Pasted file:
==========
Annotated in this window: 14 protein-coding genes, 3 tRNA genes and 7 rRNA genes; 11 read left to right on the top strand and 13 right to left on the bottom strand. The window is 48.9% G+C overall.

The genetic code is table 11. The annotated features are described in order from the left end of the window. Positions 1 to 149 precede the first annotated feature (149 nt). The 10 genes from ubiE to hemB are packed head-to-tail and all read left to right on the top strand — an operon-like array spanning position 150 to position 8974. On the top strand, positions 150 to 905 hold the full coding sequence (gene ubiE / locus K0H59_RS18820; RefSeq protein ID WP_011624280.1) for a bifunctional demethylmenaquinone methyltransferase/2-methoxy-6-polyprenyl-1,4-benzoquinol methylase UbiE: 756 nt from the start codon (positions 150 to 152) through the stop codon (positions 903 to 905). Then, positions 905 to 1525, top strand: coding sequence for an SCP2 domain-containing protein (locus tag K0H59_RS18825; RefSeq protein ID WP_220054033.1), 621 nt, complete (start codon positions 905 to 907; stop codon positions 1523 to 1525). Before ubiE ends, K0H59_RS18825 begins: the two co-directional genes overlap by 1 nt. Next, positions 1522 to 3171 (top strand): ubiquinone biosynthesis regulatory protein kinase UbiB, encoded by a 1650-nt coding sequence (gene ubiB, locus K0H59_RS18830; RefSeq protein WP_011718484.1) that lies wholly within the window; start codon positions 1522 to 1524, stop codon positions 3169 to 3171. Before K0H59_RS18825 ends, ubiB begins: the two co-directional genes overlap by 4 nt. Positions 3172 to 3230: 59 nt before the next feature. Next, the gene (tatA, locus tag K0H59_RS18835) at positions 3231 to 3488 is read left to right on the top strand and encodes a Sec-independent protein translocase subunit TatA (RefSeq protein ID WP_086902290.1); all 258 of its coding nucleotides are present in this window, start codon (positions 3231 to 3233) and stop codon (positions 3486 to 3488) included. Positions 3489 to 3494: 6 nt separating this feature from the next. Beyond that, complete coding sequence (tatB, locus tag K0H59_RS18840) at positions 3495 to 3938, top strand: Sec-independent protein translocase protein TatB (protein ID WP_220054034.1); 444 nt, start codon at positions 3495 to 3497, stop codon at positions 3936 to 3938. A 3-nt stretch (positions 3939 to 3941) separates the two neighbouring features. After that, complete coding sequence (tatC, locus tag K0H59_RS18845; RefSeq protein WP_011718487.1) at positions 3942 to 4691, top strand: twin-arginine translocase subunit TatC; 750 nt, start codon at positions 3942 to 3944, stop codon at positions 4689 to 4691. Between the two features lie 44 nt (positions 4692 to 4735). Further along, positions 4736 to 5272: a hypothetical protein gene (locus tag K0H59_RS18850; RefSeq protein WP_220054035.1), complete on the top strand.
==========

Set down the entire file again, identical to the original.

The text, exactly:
Annotated in this window: 14 protein-coding genes, 3 tRNA genes and 7 rRNA genes; 11 read left to right on the top strand and 13 right to left on the bottom strand. The window is 48.9% G+C overall.

The genetic code is table 11. The annotated features are described in order from the left end of the window. Positions 1 to 149 precede the first annotated feature (149 nt). The 10 genes from ubiE to hemB are packed head-to-tail and all read left to right on the top strand — an operon-like array spanning position 150 to position 8974. On the top strand, positions 150 to 905 hold the full coding sequence (gene ubiE / locus K0H59_RS18820; RefSeq protein ID WP_011624280.1) for a bifunctional demethylmenaquinone methyltransferase/2-methoxy-6-polyprenyl-1,4-benzoquinol methylase UbiE: 756 nt from the start codon (positions 150 to 152) through the stop codon (positions 903 to 905). Then, positions 905 to 1525, top strand: coding sequence for an SCP2 domain-containing protein (locus tag K0H59_RS18825; RefSeq protein ID WP_220054033.1), 621 nt, complete (start codon positions 905 to 907; stop codon positions 1523 to 1525). Before ubiE ends, K0H59_RS18825 begins: the two co-directional genes overlap by 1 nt. Next, positions 1522 to 3171 (top strand): ubiquinone biosynthesis regulatory protein kinase UbiB, encoded by a 1650-nt coding sequence (gene ubiB, locus K0H59_RS18830; RefSeq protein WP_011718484.1) that lies wholly within the window; start codon positions 1522 to 1524, stop codon positions 3169 to 3171. Before K0H59_RS18825 ends, ubiB begins: the two co-directional genes overlap by 4 nt. Positions 3172 to 3230: 59 nt before the next feature. Next, the gene (tatA, locus tag K0H59_RS18835) at positions 3231 to 3488 is read left to right on the top strand and encodes a Sec-independent protein translocase subunit TatA (RefSeq protein ID WP_086902290.1); all 258 of its coding nucleotides are present in this window, start codon (positions 3231 to 3233) and stop codon (positions 3486 to 3488) included. Positions 3489 to 3494: 6 nt separating this feature from the next. Beyond that, complete coding sequence (tatB, locus tag K0H59_RS18840) at positions 3495 to 3938, top strand: Sec-independent protein translocase protein TatB (protein ID WP_220054034.1); 444 nt, start codon at positions 3495 to 3497, stop codon at positions 3936 to 3938. A 3-nt stretch (positions 3939 to 3941) separates the two neighbouring features. After that, complete coding sequence (tatC, locus tag K0H59_RS18845; RefSeq protein WP_011718487.1) at positions 3942 to 4691, top strand: twin-arginine translocase subunit TatC; 750 nt, start codon at positions 3942 to 3944, stop codon at positions 4689 to 4691. Between the two features lie 44 nt (positions 4692 to 4735). Further along, positions 4736 to 5272: a hypothetical protein gene (locus tag K0H59_RS18850; RefSeq protein WP_220054035.1), complete on the top strand.